Democratic Leader Finds Visit Confirms Feelings About Israel
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Democratic Leader Finds Visit Confirms Feelings About Israel

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Ron Brown, chairman of the Democratic National Committee, has returned from a visit to Israel reassured about Israel’s commitment to the peace process, but also convinced that the process has to be speeded up.

Television “plays a significant role in public opinion,” and scenes of clashes between Israeli soldiers and Palestinian youth in the West Bank and Gaza Strip “are not helpful, as far as making friends,” Brown said at a news conference last week with reporters from the Jewish media.

“The sooner that kind of situation can end, the better,” he said. “I think there is a clear understanding of that within the Israeli leadership.”

Brown himself saw first-hand evidence of this when a rock was thrown at his car as he was being driven through the West Bank. “You see the tension under which people live every day,” he said.

This was Brown’s third visit to Israel, but the first in 10 years. He was in Israel from Jan. 16 to 21 and then spent five days in Egypt. The trip was sponsored by the South Palm Beach County Jewish Federation.

The visit “really reinforced a lot of the feelings I’ve had about Israel for a long time,” Brown said.

These included his view that the special relationship between Israel and the United States should continue and that, while the United States has influence with Israel, “we cannot deliver Israel to anybody.”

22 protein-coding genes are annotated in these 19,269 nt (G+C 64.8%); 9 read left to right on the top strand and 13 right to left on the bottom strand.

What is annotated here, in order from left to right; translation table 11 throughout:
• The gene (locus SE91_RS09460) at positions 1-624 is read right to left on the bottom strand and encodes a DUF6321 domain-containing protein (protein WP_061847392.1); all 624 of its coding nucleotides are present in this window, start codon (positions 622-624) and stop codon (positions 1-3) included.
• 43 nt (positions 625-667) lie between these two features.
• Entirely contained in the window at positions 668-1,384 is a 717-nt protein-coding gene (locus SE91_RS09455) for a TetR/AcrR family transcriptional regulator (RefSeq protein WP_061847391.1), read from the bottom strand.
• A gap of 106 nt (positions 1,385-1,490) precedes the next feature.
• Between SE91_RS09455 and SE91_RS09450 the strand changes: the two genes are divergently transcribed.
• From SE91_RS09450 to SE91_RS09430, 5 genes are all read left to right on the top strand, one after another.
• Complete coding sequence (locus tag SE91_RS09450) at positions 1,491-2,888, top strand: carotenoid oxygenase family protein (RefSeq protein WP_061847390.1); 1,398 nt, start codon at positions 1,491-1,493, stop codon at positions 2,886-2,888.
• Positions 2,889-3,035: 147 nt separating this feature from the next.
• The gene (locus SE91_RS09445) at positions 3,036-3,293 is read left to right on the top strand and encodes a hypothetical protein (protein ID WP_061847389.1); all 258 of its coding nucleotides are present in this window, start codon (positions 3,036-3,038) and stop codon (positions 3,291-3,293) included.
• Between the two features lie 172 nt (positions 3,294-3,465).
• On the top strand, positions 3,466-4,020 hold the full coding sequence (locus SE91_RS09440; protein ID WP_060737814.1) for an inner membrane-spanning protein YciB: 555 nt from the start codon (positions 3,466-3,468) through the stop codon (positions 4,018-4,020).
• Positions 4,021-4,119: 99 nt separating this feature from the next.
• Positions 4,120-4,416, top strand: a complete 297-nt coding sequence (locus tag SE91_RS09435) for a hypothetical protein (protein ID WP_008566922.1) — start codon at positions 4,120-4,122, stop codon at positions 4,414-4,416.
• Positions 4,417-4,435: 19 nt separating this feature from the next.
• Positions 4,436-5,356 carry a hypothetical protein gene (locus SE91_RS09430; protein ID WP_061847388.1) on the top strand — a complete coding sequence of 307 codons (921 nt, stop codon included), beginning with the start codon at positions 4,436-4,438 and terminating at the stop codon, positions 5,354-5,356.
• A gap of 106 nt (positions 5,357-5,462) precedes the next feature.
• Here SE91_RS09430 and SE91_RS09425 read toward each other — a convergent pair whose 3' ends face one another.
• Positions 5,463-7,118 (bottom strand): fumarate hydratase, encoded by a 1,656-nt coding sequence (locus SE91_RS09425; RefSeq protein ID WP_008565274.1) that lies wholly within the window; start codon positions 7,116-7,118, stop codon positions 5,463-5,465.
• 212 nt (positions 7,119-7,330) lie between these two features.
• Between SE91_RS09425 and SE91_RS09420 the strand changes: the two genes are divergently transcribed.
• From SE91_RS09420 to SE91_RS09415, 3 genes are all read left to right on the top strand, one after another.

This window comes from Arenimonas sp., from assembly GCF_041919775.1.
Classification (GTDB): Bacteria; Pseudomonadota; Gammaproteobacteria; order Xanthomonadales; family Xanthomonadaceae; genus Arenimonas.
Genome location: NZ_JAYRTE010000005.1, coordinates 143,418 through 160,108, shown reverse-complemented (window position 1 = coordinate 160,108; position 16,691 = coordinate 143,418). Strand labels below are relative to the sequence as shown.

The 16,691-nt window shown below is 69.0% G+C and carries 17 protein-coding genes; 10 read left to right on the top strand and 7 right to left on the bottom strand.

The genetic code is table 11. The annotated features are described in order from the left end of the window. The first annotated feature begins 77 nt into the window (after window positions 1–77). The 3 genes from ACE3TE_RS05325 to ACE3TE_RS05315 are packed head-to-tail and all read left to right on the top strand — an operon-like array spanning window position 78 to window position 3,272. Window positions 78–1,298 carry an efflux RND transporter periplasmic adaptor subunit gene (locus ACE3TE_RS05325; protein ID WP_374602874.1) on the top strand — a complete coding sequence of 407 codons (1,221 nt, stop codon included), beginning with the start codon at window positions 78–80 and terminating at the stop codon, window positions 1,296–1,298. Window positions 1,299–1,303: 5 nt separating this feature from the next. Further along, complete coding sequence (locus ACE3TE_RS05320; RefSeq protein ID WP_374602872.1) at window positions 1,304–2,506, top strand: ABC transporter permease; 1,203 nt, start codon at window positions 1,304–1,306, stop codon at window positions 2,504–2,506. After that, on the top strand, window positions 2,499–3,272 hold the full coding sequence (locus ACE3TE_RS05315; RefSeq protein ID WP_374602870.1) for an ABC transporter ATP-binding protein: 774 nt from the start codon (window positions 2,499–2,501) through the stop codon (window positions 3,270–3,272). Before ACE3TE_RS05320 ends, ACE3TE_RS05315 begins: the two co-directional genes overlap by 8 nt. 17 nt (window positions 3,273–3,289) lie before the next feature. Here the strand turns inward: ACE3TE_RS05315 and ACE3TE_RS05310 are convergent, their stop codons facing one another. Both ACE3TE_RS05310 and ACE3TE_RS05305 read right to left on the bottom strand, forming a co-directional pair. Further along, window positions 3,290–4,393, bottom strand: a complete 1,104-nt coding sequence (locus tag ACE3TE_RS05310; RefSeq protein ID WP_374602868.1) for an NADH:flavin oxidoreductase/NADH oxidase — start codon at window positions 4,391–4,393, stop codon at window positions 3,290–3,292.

Above all, the visit reinforced his concerns about Israel’s security needs. He said that no one can tour Israel’s borders without being “sensitized” to its security needs.

Brown said that before going to Israel he had heard rumors about the Israeli government’s position on the peace process.

“I looked Prime Minister (Yitzhak) Shamir in the eye in a one-on-one meeting and asked him if he is committed to the peace process,” Brown said. “He looked me back in the eye and told me he was. I take him at his word.”

Brown said he also met with Vice Premier Shimon Peres and other Israelis, who gave him a wide range of opinion about the peace process.

But he said he told the Israelis, as well as the Palestinians with whom he met on the West Bank, to “get away from some of these peripheral issues and get down to real serious negotiations about matters of substance.”

“My own impression is that some of the things we now hear are major stumbling blocks can be circumvented,” he said.

One issue Brown believes could be solved is the role that the Palestine Liberation Organization plays in the process if a “practical, pragmatic, realistic” approach is taken.

“Almost everyone who I talked to, even those who are most vehemently opposed to direct negotiations with the PLO, acknowledged that the PLO has to be at least tacitly involved,” he said. “Nobody can be at the table without PLO approval — if not a seal of approval, at least a wink.”